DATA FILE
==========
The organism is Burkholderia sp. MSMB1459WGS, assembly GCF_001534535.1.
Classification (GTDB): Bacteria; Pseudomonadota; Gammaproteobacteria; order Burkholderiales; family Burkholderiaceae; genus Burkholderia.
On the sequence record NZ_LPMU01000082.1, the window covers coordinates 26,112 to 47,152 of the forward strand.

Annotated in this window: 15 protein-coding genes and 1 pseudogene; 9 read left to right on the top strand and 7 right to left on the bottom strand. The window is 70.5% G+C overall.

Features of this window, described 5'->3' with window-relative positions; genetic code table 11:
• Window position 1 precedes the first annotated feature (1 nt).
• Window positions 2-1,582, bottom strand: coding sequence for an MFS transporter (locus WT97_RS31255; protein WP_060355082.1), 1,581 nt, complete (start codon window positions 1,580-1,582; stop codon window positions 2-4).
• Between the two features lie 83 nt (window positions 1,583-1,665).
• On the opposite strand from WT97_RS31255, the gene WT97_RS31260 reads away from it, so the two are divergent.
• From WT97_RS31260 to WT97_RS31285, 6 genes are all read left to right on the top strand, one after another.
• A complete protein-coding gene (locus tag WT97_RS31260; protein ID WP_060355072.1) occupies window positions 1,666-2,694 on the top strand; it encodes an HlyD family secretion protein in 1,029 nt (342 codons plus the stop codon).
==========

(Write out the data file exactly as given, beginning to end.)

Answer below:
The organism is Burkholderia sp. MSMB1459WGS, assembly GCF_001534535.1.
Classification (GTDB): Bacteria; Pseudomonadota; Gammaproteobacteria; order Burkholderiales; family Burkholderiaceae; genus Burkholderia.
On the sequence record NZ_LPMU01000082.1, the window covers coordinates 26,112 to 47,152 of the forward strand.

Annotated in this window: 15 protein-coding genes and 1 pseudogene; 9 read left to right on the top strand and 7 right to left on the bottom strand. The window is 70.5% G+C overall.

Features of this window, described 5'->3' with window-relative positions; genetic code table 11:
• Window position 1 precedes the first annotated feature (1 nt).
• Window positions 2-1,582, bottom strand: coding sequence for an MFS transporter (locus WT97_RS31255; protein WP_060355082.1), 1,581 nt, complete (start codon window positions 1,580-1,582; stop codon window positions 2-4).
• Between the two features lie 83 nt (window positions 1,583-1,665).
• On the opposite strand from WT97_RS31255, the gene WT97_RS31260 reads away from it, so the two are divergent.
• From WT97_RS31260 to WT97_RS31285, 6 genes are all read left to right on the top strand, one after another.
• A complete protein-coding gene (locus tag WT97_RS31260; protein ID WP_060355072.1) occupies window positions 1,666-2,694 on the top strand; it encodes an HlyD family secretion protein in 1,029 nt (342 codons plus the stop codon).